1

Example:

Pedro was standing on my left, his hair [...], watching the rocks being beaten endlessly by the waves.

I'm curious, is there a word that means being blown by the wind?

  • 1
    it's "windblown". or, "windswept". – Fattie Sep 17 '14 at 4:26
5

Sounds like you're looking for a verb, but there is an adjective windblown that may also be useful.

The trees were tattered and windblown.

For a verb, you could also use buffet:

Our tents were buffeted by the strong winds blowing down from the mountain.

But buffet can also be used for water and perhaps other things that cause things to shake, rattle, or roll.

4

Yes, and that word, believe it or else, is blowing.

Pedro was standing on my left, his hair blowing madly in the wind, watching the rocks being beaten endlessly by the waves.

Yes, I know it is the wind that is blowing the hair, but we also say that a person’s hair blows in the wind.

You may think of this as a type of middle voice construction if that helps, like when we say that the records are selling well. Someone else is selling the records, but we say the records are selling. So when the wind is blowing your hair, we can likewise say that your hair is blowing. It’s active in form but passive in meaning.

2

If you want to be fancy, you can always use waving or fluttering or other synonyms to that.

Pedro was standing on my left, his hair fluttering in the wind, watching the rocks being beaten endlessly by the waves.

2

I'm not entirely sure that a single verb is necessarily the best word. It might be, but consider others as well.

Pedro was standing on my left, his hair wind-tossed, watching the rocks being beaten endlessly by the waves.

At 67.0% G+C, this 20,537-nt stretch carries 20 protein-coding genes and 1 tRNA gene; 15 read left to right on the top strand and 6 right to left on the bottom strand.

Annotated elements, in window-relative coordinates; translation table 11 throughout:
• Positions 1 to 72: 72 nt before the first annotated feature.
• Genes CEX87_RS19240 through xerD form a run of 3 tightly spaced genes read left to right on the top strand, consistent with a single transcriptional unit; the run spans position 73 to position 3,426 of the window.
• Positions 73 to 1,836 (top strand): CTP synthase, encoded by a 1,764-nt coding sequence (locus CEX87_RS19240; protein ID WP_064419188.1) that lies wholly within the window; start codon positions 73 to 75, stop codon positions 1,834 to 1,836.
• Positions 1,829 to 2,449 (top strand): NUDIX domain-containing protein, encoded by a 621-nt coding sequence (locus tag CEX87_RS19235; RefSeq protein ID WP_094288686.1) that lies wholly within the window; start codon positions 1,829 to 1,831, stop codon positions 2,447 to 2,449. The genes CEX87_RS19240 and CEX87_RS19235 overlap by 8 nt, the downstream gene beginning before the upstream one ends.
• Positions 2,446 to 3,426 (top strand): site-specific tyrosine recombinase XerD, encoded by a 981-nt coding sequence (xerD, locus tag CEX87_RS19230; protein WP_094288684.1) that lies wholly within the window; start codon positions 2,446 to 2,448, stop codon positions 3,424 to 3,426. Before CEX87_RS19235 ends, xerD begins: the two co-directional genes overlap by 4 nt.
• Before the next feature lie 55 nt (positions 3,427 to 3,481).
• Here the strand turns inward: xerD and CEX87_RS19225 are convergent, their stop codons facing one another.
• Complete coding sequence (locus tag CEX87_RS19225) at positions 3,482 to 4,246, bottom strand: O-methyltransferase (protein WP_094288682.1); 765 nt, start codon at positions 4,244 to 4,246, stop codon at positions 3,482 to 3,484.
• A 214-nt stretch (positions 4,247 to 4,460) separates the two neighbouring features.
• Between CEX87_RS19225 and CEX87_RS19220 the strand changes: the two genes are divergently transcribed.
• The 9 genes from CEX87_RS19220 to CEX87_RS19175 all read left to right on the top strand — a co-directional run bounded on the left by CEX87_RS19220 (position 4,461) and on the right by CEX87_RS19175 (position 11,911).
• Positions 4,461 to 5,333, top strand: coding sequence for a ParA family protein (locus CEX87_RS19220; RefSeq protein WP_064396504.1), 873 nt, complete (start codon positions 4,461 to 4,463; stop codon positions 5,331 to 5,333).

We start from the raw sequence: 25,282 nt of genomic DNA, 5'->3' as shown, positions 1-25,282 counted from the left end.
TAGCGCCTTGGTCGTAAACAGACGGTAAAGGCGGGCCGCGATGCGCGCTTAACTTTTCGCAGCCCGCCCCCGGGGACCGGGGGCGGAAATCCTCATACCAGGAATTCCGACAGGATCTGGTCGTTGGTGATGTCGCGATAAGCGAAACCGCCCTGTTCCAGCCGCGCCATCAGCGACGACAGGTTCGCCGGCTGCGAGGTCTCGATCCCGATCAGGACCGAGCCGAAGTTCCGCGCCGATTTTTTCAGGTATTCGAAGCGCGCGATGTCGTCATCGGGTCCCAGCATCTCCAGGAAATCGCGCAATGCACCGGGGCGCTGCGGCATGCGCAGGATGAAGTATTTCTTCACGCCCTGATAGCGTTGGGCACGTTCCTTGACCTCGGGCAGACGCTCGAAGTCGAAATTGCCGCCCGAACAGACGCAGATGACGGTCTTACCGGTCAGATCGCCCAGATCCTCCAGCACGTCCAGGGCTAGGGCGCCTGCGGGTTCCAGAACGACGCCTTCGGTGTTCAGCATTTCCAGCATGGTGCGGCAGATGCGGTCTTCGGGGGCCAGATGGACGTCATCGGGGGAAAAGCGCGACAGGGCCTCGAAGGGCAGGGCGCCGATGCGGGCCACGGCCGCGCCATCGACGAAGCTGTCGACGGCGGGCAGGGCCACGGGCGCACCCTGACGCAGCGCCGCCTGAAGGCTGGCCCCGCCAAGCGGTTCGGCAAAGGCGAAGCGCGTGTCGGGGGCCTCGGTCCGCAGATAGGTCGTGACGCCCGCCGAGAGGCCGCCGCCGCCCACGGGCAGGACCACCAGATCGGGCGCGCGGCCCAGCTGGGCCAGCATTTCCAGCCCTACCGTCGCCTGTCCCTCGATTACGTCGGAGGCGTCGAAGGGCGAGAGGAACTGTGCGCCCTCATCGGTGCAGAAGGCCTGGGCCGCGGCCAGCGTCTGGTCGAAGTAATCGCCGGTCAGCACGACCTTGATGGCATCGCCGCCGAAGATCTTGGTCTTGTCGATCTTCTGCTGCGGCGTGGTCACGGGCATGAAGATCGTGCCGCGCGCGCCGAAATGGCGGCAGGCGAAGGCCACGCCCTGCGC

Pedro was standing on my left, his hair a flurry, watching the rocks being beaten endlessly by the waves.

Pedro was standing on my left, his hair blustered, watching the rocks being beaten endlessly by the waves.

Pedro was standing on my left, his hair like grass in a storm, watching the rocks being beaten endlessly by the waves.

There you get two adjectives, a noun, and a simile construction.

I would suggest buffeting, but it carries connotation of vibrational movement, possibly damaging. Windblown, as @tchrist suggested, is a good one.

  • "Windblown" was actually suggested by @adj7388, tchrist only edited the post. – Mari-Lou A Sep 17 '14 at 5:36
2

Cloth, or anything else that is both flexible and loose at one end (e.g. plastic sheeting) might be said to be flapping or fluttering in the wind, or possibly wind-whipped.

I would use flapping or wind-whipped for large movements occurring at moderately long intervals, and fluttering for the kind of small, rapid movements that might be produced by the action of a stiff but steady breeze.

0

"his hair tousled by the wind..."

to make (someone's hair) untidy

"Tousle." Merriam-Webster.com. Merriam-Webster, n.d. Web. 27 Apr. 2016.

protected by tchrist Feb 11 at 12:21

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